The Difference Between Them and Me
The difference between them and me
as we sit in a row of white plastic patio chairs outside the tennis court fence in the early morning southern California sun, (not really) watching our children swipe recklessly through their summer tennis lessons,
… is that they are wearing crisp, springy tennis shoes with sharp neon stripes and I am not. They are wearing woven visors around their tight ponytails, and I am wearing a baseball cap. And they are wearing hoop earrings, and I am wearing my grandmother’s pearl studs, which I never replace and have worn every day without thinking for well over 25 years, coinciding precisely with my mother’s disdainful opinion of hoop earrings because only loose girls, she would say sneeringly, wore hoop earrings.
… is that they are talking rather loudly and unashamedly about laser hair removal, while I am trying to read my novel. And it strikes me as particularly uncouth, because I don’t think I’ve ever in my life participated in a discussion of hair removal methodology, certainly not with a group of women I’ve known less than a week, certainly not in public, certainly not for all the world and the unsuspecting, middle-aged male tennis instructors to hear.
… has not changed much in well over 25 years, since I was a high school freshman on the girls’ tennis team. I am reminded of the eternal bus rides to away matches and all the girls with perfect ponytails and matching tennis skirts jabbering rapidly in a language I almost couldn’t understand, about a subject matter I couldn’t fathom to be remotely interesting.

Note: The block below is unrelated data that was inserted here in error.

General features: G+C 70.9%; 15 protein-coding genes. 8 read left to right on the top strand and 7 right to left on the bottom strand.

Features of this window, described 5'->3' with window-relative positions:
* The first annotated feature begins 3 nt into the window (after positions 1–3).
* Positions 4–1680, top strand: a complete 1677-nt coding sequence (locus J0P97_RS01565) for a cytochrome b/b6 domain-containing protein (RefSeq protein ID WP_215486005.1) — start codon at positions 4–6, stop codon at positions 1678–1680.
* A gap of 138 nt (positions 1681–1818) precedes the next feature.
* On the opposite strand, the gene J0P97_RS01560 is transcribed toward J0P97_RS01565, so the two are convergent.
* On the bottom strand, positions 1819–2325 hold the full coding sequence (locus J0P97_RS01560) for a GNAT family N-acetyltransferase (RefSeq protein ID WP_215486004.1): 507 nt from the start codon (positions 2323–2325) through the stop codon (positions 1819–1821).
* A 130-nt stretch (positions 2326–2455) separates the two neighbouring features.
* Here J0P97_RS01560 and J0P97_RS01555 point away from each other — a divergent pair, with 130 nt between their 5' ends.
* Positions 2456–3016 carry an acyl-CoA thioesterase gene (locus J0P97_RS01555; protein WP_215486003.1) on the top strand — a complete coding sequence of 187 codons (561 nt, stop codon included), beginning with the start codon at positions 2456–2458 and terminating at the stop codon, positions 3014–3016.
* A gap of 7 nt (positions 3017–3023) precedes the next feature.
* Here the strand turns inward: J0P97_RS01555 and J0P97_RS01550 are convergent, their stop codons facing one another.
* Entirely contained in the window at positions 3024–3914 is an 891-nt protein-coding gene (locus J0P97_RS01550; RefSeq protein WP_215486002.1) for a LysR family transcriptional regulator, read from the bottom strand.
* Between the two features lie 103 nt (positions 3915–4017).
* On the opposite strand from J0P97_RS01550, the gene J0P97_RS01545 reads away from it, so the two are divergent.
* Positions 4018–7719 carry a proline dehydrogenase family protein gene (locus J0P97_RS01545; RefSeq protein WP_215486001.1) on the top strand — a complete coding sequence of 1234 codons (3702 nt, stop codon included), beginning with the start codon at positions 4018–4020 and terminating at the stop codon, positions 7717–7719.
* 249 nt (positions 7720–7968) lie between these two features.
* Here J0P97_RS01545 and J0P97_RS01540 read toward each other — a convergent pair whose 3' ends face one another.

… evokes this weary, age-old, ridiculous emotion: a defensive superiority, a weakling’s haughty justification, bolstered from the platitudes my mother gave me well over 25 years ago. “Someday, they’ll be working for you,” she promised. Or “Real beauty is on the inside.” Or “They may have more money, but you have so much more depth of character.” All these mantras solaced me then, well over 25 years ago, but I know now they are no more true (or false) or lasting than the scientific application of blusher along the cheekbone ridge.
… suddenly becomes profound when the two teenage assistant coaches, who happen to be my former students, smile and wave hello to me through the chain link fence when I raise my head from my book. The young men ask me hopefully what classes I’ll be teaching in the fall, and then turn to their head coach to say, “Mrs. McKeagney was the best teacher ever!” That’s when my counterparts sitting next to me, in our row of white plastic patio chairs, pause in the middle of their animated conversation about the validity and addictiveness of infomercials because they are startled to discover a person with ears and a voice (and a severely underestimated depth of character) has been sitting next to them all this time.
… becomes miniscule as the tennis lessons end, and we all stand and re-gather ourselves (me with my unfinished novel and they with their unfinished Starbucks cups), and our children emerge from the caged tennis court laughing together, knuckle punching, and then come to each of us respectively asking for approval, for water, and for permission to run ahead to the car.
I drive my minivan out of the parking lot, and the difference between them and me, along with my utterly impotent defensive superiority, recedes, as I merge right onto the crowded freeway onramp.